At the default image size, we can see that texts become sharper as the resolution goes higher, but improvements on the car and surroundings are non-existent. except for the fences which look better at higher resolution. Turning off NIS makes the image blurry but also makes the edges smoother.
Zooming in at 200%, improvements are more obvious with higher resolution. But the biggest difference is when you turn off NIS – the edges are smoother, it’s like applying anti-aliasing (which is already turned on in the form of TXAA). It’s like NIS and sharpening negates the effect of anti-aliasing.
The number of frames per second goes down as the resolution increases, which is natural because the game is rendered with fewer pixels at lower resolution. What we did not expect is that turning off NIS still gives you extra fps at 1280×720 but not at higher resolutions.
That lower resolutions provide extra fps while maintaining image quality is a good indication that NIS is a useful feature.
Now we will look at how sharpening improves the image quality at 1632×918 resolution.
At normal image size, the sharpening is a little noticeable when compared to the next level. But when compared to two levels higher, the difference is more visible as the image becomes clearer.
At 200%, the sharpening is more visible on each level. We felt that sharpening at 50% is already too much while 25% looks closer to 1920×1080 with NIS off.
Sharpening at any level didn’t really affect the performance. We suggest setting it to 25% as it improves the image quality just right.
NIS in The Division 2
Render Resolution Performance
The difference in image quality is almost non-existent, the improvement is only visible when you compare 1280×720 and 1920×1080, even when zoomed in.
The performance keeps improving at lower resolution without losing much image quality. Turning off NIS gives you extra fps at 1280×720 but not much at 1920×1080.
Over-sharpening is noticeable at 75% while 25% is the closest to 1920×1080 with NIS off, on both normal and zoomed-in.
The performance is basically unaffected at any level of sharpening. We suggest setting sharpening to 25% or 50%.
NIS in DOTA 2
Render Resolution Performance
At default image size, the difference in image quality is not noticeable for each resolution except at 1920×1080 which is over-sharpened in our opinion, but still looks great. Turning off NIS makes the edges smoother. 1130×635 resolution is available and it looks similar to 1280×720 with 50% sharpening.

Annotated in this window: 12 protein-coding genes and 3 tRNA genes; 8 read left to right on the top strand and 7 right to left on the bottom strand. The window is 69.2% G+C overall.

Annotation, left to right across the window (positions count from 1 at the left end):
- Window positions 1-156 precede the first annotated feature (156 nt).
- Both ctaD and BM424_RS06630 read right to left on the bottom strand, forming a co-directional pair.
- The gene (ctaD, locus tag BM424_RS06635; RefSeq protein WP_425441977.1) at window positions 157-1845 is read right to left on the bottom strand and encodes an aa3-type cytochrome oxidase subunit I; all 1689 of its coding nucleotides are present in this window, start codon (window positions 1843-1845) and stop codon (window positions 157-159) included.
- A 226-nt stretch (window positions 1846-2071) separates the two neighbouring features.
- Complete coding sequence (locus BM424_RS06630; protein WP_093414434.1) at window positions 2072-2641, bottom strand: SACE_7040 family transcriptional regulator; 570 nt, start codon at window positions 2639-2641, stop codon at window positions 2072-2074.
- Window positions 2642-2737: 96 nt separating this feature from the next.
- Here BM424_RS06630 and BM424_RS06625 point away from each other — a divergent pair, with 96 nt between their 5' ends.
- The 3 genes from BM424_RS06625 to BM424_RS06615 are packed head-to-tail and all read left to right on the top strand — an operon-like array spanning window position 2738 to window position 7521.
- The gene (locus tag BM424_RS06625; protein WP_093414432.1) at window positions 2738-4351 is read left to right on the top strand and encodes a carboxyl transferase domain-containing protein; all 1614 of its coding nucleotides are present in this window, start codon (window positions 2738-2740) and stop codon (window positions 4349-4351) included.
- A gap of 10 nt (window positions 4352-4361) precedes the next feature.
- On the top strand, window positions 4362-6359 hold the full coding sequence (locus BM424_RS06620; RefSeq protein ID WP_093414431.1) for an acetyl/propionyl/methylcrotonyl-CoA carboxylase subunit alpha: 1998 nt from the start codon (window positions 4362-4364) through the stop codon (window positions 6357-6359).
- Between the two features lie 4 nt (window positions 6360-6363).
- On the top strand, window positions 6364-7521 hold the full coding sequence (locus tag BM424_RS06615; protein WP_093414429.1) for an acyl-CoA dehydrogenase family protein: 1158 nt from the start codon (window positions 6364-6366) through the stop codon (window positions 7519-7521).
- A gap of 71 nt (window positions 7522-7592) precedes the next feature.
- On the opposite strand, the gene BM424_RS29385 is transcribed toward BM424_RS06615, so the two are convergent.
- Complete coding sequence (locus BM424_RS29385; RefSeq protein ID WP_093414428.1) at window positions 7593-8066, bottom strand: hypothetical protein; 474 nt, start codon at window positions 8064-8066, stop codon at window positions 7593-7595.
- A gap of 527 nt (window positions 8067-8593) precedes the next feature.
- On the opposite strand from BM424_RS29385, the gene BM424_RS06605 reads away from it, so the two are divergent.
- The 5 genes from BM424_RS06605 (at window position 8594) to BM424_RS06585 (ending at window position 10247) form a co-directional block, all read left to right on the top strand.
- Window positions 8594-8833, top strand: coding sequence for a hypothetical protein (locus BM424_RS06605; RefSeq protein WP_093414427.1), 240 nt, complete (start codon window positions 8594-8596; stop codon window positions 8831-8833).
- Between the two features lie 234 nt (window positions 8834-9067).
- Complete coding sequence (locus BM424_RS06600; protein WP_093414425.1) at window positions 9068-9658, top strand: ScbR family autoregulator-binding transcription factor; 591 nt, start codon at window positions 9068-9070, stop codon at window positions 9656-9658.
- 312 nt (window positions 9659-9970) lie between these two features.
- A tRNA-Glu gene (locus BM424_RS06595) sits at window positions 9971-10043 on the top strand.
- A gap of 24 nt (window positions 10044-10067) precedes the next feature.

Even at 200% zoom-in, the difference for each resolution is barely noticeable, though 1920×1080 with 50% sharpening looks best and details are clearly visible.
The performance at lower resolutions is the same with 150 fps. At 1920×1080 with NIS on, the performance dropped to 138 fps while turning NIS off it gained 4fps.
Over-sharpening is visible at 75% and 100%. Notice that the shadow is broken in 100% and 25% sharpening. 25% sharpening looks closest to 1920×1080 with NIS off, but since the shadow is broken, the next closest is 50% sharpening. Also, notice that the health bar is thinner when NIS is turned on.
The performance at all levels of sharpening is basically the same. We recommend setting the sharpening at 50%.
Sharpening doesn’t affect the performance at any level, but sometimes it causes some parts of the game not to be rendered correctly. 25% sharpening at 1362×918 resolution is the closest thing to 1920×1080 with NIS off. Turning off NIS gives you extra fps at 1280×720 but not much at 1920×1080.
Gaming Experience in DOTA 2
I played DOTA 2 with different combinations of resolutions and sharpening but did not notice any improvement or degradation in image quality, or even in performance. I didn’t get bothered if there were blurry textures or details here and there, in a fast-paced game like DOTA 2, you won’t be able to pay attention to those small details.
With that said, NVIDIA succeeded in implementing this new technology and feature to improve performance while maintaining image quality. Though not yet perfect, NIS is a welcome feature for gamers who don’t have access to a $500 GPU.